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WHO'S IN CHARGE HERE?
Magpie is a former journalist, attempted historian [No, you can't ask how her thesis is going], and full-time corvid of the lesbian persuasion. She keeps herself in birdseed by writing those bad computer manuals that you toss out without bothering to read them. She also blogs too much when she's not on deadline, both here and at Pacific Views.

Magpie roosts in Portland, Oregon, where she annoys her housemates (as well as her cats Medea, Whiskers, and Jane Doe) by attempting to play Irish music on the fiddle and concertina.

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Thursday, May 18, 2006

The big divide in US politics.

Despite what the major parties think, it's not between Democrats and Republicans. According to a new book by Canadian pollster Michael Adams, the real political divide is between people who vote and people who don't.

Adams' conclusions are reported in a new book, American Backlash which is reveiewed by Barbara McLintock at The Tyee. His conclusions are based based on extensive polling in the US, carried out by the Environics Research Group between 1992 and 2004. (In 2003, earlier data from this polling was the basis for a book on the differences between US and Canadian attitudes toward politics, culture, and religion. See this earlier Magpie post for more info.)

What all this polling found is that difference between Democrats and Republicans pale before the gap between people who vote and people who don't. And, says Adams, the attitudes of young adults who are alienated from politics altogether are even more extreme than those of nonvoters as a whole. What unites all the nonvoters is the three main values that drive them:
  • Risk-taking and thrill-seeking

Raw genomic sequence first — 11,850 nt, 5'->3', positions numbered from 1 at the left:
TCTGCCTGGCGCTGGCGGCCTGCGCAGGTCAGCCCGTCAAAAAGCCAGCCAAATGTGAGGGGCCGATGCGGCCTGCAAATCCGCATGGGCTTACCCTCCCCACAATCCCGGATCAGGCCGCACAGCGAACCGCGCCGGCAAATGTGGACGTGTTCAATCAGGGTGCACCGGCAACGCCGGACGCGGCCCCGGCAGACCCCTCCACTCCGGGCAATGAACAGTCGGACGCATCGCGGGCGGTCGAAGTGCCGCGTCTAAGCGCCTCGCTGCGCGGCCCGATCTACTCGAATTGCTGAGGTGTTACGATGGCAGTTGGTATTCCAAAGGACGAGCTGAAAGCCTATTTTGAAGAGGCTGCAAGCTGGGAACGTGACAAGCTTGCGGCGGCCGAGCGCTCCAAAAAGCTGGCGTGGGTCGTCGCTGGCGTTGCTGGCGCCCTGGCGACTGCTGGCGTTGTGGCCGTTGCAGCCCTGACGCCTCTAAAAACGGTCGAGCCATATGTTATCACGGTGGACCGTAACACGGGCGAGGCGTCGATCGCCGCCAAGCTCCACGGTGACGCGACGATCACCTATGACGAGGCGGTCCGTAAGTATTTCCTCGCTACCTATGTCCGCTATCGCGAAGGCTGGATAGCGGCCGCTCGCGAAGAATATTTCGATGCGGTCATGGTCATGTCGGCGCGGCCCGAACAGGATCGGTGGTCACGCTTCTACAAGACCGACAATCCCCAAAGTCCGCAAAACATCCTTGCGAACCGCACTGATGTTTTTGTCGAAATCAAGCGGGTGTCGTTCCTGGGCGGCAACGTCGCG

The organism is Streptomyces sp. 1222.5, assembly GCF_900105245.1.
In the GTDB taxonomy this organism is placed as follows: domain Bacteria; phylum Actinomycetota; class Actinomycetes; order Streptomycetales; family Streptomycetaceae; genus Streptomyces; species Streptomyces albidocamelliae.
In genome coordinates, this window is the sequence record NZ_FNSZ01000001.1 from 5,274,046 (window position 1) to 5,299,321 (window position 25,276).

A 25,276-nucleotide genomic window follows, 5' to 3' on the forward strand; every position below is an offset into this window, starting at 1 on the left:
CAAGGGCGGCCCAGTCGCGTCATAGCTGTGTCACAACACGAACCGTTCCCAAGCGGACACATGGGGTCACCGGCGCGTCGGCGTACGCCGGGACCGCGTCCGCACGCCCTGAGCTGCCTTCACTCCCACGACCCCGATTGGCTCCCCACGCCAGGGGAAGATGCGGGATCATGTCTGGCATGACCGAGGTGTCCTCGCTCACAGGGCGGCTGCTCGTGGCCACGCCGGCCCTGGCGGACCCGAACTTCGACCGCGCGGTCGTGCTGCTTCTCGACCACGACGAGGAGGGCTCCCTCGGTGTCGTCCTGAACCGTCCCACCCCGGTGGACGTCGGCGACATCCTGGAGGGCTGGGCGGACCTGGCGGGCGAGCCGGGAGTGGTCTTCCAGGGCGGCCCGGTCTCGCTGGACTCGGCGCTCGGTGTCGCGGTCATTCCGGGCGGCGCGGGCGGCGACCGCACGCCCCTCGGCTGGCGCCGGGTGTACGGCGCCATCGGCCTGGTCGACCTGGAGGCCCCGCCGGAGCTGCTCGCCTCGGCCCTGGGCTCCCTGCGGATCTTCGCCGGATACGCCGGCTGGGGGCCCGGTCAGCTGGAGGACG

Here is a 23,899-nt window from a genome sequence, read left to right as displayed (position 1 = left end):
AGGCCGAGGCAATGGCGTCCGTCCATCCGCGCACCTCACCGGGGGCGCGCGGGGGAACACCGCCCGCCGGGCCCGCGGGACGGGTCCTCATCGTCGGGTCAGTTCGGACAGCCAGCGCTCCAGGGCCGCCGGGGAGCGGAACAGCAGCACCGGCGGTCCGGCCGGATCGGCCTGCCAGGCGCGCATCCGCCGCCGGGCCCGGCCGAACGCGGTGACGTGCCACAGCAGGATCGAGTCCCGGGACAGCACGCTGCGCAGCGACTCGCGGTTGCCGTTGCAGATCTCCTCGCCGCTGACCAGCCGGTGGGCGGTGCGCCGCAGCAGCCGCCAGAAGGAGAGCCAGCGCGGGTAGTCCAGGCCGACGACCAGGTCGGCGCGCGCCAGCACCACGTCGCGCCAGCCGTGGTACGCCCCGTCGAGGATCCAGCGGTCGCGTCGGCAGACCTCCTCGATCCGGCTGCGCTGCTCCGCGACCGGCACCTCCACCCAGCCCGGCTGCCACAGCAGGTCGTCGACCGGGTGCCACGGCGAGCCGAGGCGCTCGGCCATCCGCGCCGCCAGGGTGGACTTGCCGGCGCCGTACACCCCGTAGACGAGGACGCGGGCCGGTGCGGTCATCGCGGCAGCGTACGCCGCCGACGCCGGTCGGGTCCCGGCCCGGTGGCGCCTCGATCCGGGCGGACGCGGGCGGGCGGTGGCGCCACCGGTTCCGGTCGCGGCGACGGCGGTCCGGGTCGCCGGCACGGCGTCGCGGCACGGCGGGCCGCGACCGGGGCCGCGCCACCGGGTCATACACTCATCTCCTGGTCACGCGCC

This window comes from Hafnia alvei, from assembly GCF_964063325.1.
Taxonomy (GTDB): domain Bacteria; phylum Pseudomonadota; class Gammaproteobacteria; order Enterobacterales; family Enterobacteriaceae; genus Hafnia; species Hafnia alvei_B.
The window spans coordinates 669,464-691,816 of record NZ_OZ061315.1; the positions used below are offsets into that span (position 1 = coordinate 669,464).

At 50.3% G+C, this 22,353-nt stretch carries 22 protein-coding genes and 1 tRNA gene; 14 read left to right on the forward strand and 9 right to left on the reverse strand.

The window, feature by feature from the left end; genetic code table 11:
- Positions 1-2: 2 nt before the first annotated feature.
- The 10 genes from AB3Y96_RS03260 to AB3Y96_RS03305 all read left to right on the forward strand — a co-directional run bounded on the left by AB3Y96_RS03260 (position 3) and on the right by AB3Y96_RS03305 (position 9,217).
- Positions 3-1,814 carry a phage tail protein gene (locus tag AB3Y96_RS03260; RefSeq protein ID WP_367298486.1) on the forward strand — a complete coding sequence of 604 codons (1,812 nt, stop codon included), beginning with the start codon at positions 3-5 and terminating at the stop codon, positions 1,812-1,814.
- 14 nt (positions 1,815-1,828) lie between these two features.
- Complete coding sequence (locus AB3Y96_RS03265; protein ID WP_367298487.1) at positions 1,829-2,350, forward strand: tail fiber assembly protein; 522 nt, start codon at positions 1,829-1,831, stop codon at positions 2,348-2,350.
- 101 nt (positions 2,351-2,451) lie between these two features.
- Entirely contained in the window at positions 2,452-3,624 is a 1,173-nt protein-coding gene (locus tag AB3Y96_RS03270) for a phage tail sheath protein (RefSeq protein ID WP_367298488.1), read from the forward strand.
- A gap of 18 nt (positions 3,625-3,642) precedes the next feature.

• Status-seeking
  • Darwinism and exclusion

While Adams sees all these values has worrisome, he's most concerned about the last one on the list. The people whose lives are driven by Darwinism and exclusion, he says, see 'brutal competition as a natural, exhilarating, and even cleansing condition for human coexistence — a dog-eat-dog world in which winners win by any means necessary, including violence, and losers get what they deserve — and are unworthy of sympathy or help.'

But, over the 12 years that polling was done, the most noteworthy change in the values held by people in the US was the increased acceptance of violence. From McLintock's review of the book:

[Acceptance of violence] and those values that support it, are certainly not the dominant values among American citizens at this time — but they are the values that are growing in acceptance faster than any others. And they are growing fastest among young people. When those aged 15 to 20 were asked to agree or disagree with the statement, "It's acceptable to use physical force to get something you really want," a full 38 per cent agreed. These values are also espoused by much higher numbers of the politically disengaged than by either Republicans and Democrats.

The over-all conclusion, Adams suggests, is that Republicans and Democrats both believe in the same over-arching vision. They believe that the state is a valuable tool to improve life for all citizens, that citizens have a responsibility to their community and to the larger society, and that the democratic process will lead to the best possible outcome for the largest possible number of citizens. They disagree, in fact, only on the details — the details of how much the state should provide help to the poor or tax relief to businesses, how much and what sort of aid should be given to developing countries, how far changes should go to guarantee principles like gender equity and equal treatment for immigrants.

The politically disaffected, on the other hand, do not share this vision. They see political life as corrupt or ineffective or both, and have become convinced that the only person you can or should depend upon is yourself in this "survival of the fittest" culture.
[Emphasis mine]

And that vision, this magpie would submit, is the end result of the attack on liberal values that the US right has conducted for the past 30 years, in their successful campaign to gain political power.

You can read Barbara McLintock's full review of American Backlash here. Her comments on what Adams' findings may mean for Canadian politics are particularly interesting.

Penguin Canada's webpage for American Backlash is here.

| | Posted by Magpie at 9:58 AM | Get permalink




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